It takes about 100 days from seed planting to harvesting of the flax plant. Flax cannot endure very hot weather; thus, in many countries, the planting of seed is figured from the date or time of year in which the flax must be harvested due to heat and the growers count back 100 days to determine a date for planting. In some areas of the world, flax is sown in winter because of heat in early spring. In commercial production, the land is plowed in the spring then worked into a good seedbed by discing, harrowing, and rolling. Flax seeds must be shallowly planted.
Once flax is harvested and the fiber removed from the stalks, a scutching machine removes the broken outer layer called shives.
seed must be covered over with soil. Machines may also plant the seed in rows.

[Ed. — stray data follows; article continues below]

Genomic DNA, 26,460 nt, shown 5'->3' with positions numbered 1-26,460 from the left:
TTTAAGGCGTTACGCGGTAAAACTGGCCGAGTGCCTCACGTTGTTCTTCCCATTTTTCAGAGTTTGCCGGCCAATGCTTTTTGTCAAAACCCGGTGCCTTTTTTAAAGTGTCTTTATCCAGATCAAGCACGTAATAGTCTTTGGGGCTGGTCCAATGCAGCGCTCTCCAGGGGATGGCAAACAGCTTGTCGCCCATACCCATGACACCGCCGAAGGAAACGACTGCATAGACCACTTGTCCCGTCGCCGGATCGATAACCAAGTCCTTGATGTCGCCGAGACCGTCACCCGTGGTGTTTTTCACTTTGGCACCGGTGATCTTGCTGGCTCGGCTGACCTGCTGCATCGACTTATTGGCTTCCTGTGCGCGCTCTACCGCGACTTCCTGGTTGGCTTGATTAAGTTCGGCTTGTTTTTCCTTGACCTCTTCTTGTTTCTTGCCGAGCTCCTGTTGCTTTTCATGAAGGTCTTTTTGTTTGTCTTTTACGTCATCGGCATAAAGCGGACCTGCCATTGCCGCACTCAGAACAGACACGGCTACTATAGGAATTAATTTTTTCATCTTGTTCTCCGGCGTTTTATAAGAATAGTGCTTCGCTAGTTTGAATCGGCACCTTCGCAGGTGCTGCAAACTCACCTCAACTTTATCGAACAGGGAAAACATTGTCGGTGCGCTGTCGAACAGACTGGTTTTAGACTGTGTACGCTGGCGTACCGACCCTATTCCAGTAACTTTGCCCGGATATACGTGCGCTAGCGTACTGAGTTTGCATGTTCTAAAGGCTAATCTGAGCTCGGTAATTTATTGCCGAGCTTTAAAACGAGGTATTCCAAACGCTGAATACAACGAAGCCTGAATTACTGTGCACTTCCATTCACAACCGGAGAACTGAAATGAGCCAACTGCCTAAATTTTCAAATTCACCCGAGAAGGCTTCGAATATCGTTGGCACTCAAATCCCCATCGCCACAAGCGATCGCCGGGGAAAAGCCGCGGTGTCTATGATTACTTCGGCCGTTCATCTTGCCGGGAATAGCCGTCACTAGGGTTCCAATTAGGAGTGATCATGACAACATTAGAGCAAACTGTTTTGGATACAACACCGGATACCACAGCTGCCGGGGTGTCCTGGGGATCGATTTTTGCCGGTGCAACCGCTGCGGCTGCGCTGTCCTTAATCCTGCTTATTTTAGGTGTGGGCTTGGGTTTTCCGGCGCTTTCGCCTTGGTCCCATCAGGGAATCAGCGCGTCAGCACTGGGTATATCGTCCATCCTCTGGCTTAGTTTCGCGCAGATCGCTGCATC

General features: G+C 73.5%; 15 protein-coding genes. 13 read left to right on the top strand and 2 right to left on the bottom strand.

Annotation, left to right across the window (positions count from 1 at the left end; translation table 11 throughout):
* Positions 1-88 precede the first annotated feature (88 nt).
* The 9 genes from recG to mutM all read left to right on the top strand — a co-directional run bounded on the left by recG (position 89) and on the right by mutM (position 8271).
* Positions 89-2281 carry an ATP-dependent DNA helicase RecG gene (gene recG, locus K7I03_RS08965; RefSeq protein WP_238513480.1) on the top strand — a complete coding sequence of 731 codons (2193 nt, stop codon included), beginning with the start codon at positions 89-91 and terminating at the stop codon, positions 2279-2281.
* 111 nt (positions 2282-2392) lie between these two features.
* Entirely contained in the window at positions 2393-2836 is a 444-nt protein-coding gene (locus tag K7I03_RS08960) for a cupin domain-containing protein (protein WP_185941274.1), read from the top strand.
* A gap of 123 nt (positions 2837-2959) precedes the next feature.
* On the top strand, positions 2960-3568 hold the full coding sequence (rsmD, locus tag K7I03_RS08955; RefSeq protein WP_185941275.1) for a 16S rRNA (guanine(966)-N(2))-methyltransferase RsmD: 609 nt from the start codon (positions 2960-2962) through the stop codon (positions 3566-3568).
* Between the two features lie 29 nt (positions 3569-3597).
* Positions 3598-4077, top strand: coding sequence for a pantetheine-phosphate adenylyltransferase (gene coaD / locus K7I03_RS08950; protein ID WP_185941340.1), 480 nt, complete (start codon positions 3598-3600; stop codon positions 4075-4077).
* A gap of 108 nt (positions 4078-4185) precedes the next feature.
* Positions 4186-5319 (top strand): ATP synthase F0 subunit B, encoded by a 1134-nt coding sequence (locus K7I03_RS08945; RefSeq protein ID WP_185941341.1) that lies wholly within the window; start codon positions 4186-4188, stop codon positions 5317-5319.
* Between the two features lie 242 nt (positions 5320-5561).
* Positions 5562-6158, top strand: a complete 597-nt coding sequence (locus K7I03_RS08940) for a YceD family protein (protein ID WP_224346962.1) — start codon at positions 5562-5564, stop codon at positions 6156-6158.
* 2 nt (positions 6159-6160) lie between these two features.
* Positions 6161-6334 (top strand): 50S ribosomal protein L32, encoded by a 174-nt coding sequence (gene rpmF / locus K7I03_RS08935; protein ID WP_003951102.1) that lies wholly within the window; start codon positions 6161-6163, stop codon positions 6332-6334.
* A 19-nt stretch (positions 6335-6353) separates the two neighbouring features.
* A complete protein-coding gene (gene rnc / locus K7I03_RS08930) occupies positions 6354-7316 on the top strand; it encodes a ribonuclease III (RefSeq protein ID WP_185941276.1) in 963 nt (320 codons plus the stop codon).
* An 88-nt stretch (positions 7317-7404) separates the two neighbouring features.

Flax plants are poor competitors with weeds. Weeds reduce fiber yields and increase the difficulty in harvesting the plant. Tillage of the soil reduces weeds as do herbicides. When the flax plants are just a few inches high, the area must be carefully weeded so as not to disturb the delicate sprouts. In three months, the plants are straight, slender stalks that may be 2-4 ft (61-122 cm) in height with small blue or white fibers. (Flax plants with blue flowers yield the finest linen fibers.